Seven years after the spectacular multimillion-dollar
collapse of the controversial Big Sky dairy farm project in
the Maniototo, farm founder and former shareholder Ewan Carr
is still seeking redress through the courts.
In the latest round of litigation, Mr Carr and his former
legal firm Gallaway Cook Allan, of Dunedin, were recently
before the Supreme Court, with the result that Mr Carr could
be back off to the High Court.
Mr Carr alleged the law firm was ''liable for damages for
professional negligence in relation to a failed commercial
His purchase of farm and hotel assetsfailed after the
settlement deadline was missed.
Mr Carr could not be contacted for comment.
Farm founder Mr Carr and Auckland-based Rodney Humphries
one-third and two-thirds shares in five companies in the
wider Big Sky group, but fell out when the project was placed
in receivership and disputes arose over asset claims.
Multiple hearings and appeals on complex matters in a variety
of courts followed, with the relationship between Mr Carr and
Mr Humphries labelled in various courts as acrimonious, and
The latest judgement, released last week by the Supreme
Court, follows a hearing in Wellington on November 28.
The latest litigation stems from Mr Carr and his Brookside
Farm Trust Ltd.
The Supreme Court background notes said he wanted to purchase
''farming [Big Sky] and hotel [Danseys Pass] assets'' from Mr
Humphries, by 4pm on May 31, 2007.
Mr Carr was unable to complete the deal in the stipulated
time and Mr Humphries terminated the contract, a move upheld
by the courts.
Mr Carr then contended Gallaway Cook Allan was ''negligent in
handling settlement'' of the transaction, causing a delay
that ''ultimately enabled Humphries to cancel the
Mr Carr and Gallaway Cook Allan agreed to arbitration, which
dismissed Mr Carr's claim, and he sought to challenge that
finding in the High Court.
The arbitration agreement included a clause allowing either
party to appeal the result on ''questions of law and fact'',
while the Arbitration Act provides for appeals only on points
The effect of the inclusion of this clause was the subject of
the Supreme Court's November hearing. It ruled
that the clause made the arbitration process void, which
meant Mr Carr could start proceedings all over again in the
The Supreme Court also ordered that Gallaway Cook Allan pay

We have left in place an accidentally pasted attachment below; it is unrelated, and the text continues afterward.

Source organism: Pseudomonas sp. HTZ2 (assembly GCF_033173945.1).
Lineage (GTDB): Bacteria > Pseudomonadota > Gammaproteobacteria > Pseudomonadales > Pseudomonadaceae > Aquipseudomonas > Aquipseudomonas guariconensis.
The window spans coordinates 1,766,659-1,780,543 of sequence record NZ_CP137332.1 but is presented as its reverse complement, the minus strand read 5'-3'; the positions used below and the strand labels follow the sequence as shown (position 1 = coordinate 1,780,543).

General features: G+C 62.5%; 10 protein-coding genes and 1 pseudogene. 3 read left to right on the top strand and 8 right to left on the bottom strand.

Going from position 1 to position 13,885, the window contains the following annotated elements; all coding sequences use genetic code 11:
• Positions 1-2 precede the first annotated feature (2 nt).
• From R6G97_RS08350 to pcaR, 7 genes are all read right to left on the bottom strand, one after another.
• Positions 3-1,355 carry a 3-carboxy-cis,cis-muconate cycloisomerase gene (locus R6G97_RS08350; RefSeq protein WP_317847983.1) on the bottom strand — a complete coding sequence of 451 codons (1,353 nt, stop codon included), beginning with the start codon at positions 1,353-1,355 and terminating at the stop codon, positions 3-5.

$25,000 court costs, and yet-to-be-determined disbursements.
Mr Carr's and Mr Humphries' legal battles have continued for
several years about asset ownership relating to Big Sky.
In earlier litigation, in May 2009, Justice Dobson said of
''particular concern'' were ''substantial advances'' and
accrued interest by Mr Humphries of $9 million, advanced
through his company Edgeware Motel Ltd to the Big Sky Group.
The receivers had deemed the $9 million a valid security and
Mr Humphries a secured creditor, but this was disputed by Mr
Carr, who at the time, claimed the $9 million should be
treated as an unsecured debt.
In March 2010 bankruptcy proceedings were brought against Mr
Humphries by Mr Carr over claims of a $238,000 debt, which
was settled on confidential terms in the High Court at
The Patearoa farm was proposed in early 2001 as a ''super
farm'' to run up to about 6000 cows on 1600ha using
supplementary feed, a proposal which attracted widespread
criticism at the time. Until its receivership and subsequent
sale, Big Sky was running up to 3300 cows on about 1300ha.
The New Zealand subsidiary of the multibillion-dollar Harvard
University endowment fund purchased Big Sky from receivership
in October 2010 for about $32 million.
It had since expanded the herd and farms about fivefold to
6318 cows, turning around a $1.1 million loss in 2010 to a
$4.87 million after-tax profit for the year to June 2011.
Big Sky beginnings
• The Big Sky dairy syndicate formed in 2001,
including Dunedin businessman Howard Paterson, who died in
July 2003; Auckland-based Rodney Humphries; and 1992 farm
founder Ewan Carr. The pair later became bitterly
• Big Sky failed to sell for $20 million and when
placed in receivership in March 2007 it owed about $30
million, which included about $17 million to the BNZ.
• Purchased in 2010 out of receivership for $32
million by the multibillion-dollar Harvard University
endowment fund, Big Sky and additional Maniototo farms now
milk more than 6000 cows.